Experimental Stroke Recovery Treatment
A new experimental treatment for stroke victims is being tested at the University of Pittsburgh. The treatment involves the delicate implantation of nerve cells in the region of the brain damaged by stroke. The trial began in June of 1998 and twelve implant surgery treatments have been made so far. The hope is that the implanted nerve cells will restore function to the area of the brain damaged by the stroke. This may allow stroke victims to regain some lost capabilities such as use of a hand or repair of faulty memory.
Douglas Kondziolka is the neurosurgeon at the University of Pittsburgh Medical Center who is leading the study and performing the treatments. Dr. Kondziolka has specialized in minimally invasive brain surgery including tumor biopsies, nerve injections, and delicate operations for Parkinson's disease. Each of these treatments is performed through fine needles using computed tomography (CT) image guidance and a stereotactic frame mounted on the patient's head to create a physical landmark on the CT images.
CT guidance using the stereotactic frame is a critical component of this experimental procedure. Doctors must first screw a rigid metal frame into the bones of the patient's skull. The process of mounting a stereotactic frame to a patient's head is routine in the treatment of other brain disorders such as the radiotherapy of brain cancer and other brain tumors. The stereotactic frame and CT images aid surgeons in the precise physical guidance of long, fine needles into the small portion of the brain injured by the stroke.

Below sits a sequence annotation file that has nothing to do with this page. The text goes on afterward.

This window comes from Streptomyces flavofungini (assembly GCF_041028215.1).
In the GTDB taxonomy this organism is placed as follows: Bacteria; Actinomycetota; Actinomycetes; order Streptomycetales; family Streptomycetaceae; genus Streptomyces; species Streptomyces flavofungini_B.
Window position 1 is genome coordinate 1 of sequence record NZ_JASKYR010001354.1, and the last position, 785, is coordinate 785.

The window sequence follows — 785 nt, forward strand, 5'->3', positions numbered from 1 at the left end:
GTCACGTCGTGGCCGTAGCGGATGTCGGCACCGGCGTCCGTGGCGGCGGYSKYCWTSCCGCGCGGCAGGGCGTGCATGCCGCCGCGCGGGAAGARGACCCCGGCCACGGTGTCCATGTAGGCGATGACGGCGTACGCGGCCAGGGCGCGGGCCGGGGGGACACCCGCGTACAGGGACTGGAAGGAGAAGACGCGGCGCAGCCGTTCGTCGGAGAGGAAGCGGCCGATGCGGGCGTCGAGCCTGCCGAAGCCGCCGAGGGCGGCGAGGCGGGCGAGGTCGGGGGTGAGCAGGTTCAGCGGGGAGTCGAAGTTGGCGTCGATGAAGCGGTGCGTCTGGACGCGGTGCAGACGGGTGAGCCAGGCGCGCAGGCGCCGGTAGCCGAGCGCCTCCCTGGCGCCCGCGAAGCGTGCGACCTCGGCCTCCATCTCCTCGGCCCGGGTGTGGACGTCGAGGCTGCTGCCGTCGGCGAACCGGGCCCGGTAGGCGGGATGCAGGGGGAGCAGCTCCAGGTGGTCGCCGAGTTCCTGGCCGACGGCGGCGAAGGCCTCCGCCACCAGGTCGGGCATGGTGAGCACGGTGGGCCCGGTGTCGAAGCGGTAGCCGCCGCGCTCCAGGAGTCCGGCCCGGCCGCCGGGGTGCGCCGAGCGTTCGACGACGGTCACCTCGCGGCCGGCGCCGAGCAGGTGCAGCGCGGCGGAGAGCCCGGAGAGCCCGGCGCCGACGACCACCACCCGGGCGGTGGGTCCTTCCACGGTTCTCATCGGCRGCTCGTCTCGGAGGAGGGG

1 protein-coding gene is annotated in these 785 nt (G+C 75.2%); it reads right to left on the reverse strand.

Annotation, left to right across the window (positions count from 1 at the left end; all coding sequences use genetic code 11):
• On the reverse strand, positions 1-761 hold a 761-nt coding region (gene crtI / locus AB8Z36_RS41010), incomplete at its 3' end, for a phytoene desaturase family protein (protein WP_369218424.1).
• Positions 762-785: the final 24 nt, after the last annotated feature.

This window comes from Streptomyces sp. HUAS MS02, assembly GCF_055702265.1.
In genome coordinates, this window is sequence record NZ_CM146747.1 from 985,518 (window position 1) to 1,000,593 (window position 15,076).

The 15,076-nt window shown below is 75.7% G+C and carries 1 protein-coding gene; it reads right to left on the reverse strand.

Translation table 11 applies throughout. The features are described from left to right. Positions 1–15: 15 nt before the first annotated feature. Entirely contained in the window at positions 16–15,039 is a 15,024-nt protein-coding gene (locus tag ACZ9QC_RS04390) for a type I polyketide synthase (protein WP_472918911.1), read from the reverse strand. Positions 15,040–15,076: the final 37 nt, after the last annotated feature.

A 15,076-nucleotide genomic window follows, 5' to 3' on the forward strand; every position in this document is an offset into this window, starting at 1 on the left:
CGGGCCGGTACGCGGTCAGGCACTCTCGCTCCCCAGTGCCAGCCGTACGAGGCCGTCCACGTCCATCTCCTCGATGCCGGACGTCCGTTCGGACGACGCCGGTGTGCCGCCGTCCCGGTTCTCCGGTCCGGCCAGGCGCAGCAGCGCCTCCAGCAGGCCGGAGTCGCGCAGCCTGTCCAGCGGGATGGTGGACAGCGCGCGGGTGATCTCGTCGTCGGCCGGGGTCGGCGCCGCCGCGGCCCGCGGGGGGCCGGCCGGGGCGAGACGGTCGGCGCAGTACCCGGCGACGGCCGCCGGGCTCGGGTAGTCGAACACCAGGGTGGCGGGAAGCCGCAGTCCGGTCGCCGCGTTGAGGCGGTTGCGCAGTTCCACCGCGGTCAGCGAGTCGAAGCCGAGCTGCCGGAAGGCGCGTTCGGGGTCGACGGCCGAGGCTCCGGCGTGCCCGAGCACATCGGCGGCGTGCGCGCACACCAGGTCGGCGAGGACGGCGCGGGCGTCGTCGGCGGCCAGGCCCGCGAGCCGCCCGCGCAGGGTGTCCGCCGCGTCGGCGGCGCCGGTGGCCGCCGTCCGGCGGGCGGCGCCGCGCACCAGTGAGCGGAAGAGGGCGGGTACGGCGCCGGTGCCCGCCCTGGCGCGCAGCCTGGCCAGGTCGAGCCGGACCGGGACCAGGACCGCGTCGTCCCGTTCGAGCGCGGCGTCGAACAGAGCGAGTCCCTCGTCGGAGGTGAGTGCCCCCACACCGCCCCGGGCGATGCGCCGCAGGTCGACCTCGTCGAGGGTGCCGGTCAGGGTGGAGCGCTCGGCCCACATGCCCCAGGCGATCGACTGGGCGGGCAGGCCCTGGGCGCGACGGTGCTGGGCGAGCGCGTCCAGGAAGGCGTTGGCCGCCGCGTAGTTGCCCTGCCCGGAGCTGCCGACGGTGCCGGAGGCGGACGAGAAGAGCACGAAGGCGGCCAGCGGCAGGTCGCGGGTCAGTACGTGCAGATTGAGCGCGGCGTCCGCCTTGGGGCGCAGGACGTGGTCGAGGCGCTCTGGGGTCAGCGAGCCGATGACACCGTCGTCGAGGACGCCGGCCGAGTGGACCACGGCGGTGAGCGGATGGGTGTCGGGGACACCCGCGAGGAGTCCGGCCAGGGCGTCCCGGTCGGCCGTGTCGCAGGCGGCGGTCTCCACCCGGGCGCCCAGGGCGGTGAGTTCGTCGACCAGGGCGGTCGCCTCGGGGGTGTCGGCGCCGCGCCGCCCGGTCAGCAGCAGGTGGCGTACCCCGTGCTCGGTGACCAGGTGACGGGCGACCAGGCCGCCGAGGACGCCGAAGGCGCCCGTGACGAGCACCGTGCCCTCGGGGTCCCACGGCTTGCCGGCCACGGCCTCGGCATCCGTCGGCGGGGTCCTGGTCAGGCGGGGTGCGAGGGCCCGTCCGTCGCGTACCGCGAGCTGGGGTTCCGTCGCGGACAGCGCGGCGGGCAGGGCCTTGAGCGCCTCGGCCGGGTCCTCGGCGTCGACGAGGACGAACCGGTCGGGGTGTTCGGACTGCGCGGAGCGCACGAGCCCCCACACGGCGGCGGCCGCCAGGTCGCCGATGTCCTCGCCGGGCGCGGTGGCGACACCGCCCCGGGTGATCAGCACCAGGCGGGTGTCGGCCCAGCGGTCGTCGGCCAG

The basis of this treatment started in 1984 when cell biologist Peter W. Andrews found that he could use retinoic acid (a chemical related to vitamin A) to coax embryonal cancer cells to turn into neurons (nerve cells). Layton BioScience has produced the laboratory-grown nerve cells under license. These cells have now been used in the dozen treatments performed as part of the trial.
It will take several years, and several more studies involving many dozens of patients, before researchers will know for certain whether this treatment can help to repair the devastation left by a stroke. To date the only conclusion Dr. Kondziolka has reached from the initial study is that implanting these cells into the brains of stroke victims does not seem to make their condition any worse.
After the surgery, patients are studied with PET scanning and functional magnetic resonance imaging to see whether the implants have produced any visible change in the way the damaged portions of their brains are working. Three of the patients believe the treatment has made them better, yet the gains are small and scarcely noticeable on objective tests of neurologic function. Dr. Kondziolka's biggest fear was that the implant surgery might produce complications such as bleeding, infection, rejection of the foreign cells, even worsening of the existing brain damage. However, the only common side effect so far has been fatigue related to cyclosporine, a drug that patients take for eight weeks after surgery to keep the immune system from rejecting the implanted cells.
Dr. Kondziolka says that in the future other researchers may test such implants to treat spinal cord injuries and Huntington's disease, a degenerative brain disorder.
For more information on this experimental treatment, please see the March 9, 1999 Washington Post article "Brain Repair: Doctors Implant Transformed Cancer Cells to Boost Recovery From Stroke," By Susan Okie. This article may be found at the Washington Post website at http://www.washingtonpost.com/wp-srv/WPlate/1999-03/09/150l-030999-idx.asp
Updated: January 27, 2000